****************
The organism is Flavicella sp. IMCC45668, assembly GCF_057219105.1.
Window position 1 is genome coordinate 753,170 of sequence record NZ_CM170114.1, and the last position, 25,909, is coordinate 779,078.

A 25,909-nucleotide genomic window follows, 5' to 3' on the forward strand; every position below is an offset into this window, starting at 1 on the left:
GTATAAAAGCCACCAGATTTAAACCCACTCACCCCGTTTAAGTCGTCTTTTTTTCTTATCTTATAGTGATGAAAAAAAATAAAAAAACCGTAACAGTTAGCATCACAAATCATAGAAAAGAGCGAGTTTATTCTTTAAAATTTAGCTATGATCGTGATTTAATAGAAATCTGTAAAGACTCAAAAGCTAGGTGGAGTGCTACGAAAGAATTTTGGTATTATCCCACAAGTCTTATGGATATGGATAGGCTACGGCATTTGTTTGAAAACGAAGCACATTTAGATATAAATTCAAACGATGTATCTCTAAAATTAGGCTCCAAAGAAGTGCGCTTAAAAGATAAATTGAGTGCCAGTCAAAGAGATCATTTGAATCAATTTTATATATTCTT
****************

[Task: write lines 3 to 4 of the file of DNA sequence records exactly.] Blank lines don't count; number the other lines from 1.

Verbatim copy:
A 25,909-nucleotide genomic window follows, 5' to 3' on the forward strand; every position below is an offset into this window, starting at 1 on the left:
GTATAAAAGCCACCAGATTTAAACCCACTCACCCCGTTTAAGTCGTCTTTTTTTCTTATCTTATAGTGATGAAAAAAAATAAAAAAACCGTAACAGTTAGCATCACAAATCATAGAAAAGAGCGAGTTTATTCTTTAAAATTTAGCTATGATCGTGATTTAATAGAAATCTGTAAAGACTCAAAAGCTAGGTGGAGTGCTACGAAAGAATTTTGGTATTATCCCACAAGTCTTATGGATATGGATAGGCTACGGCATTTGTTTGAAAACGAAGCACATTTAGATATAAATTCAAACGATGTATCTCTAAAATTAGGCTCCAAAGAAGTGCGCTTAAAAGATAAATTGAGTGCCAGTCAAAGAGATCATTTGAATCAATTTTATATATTCTT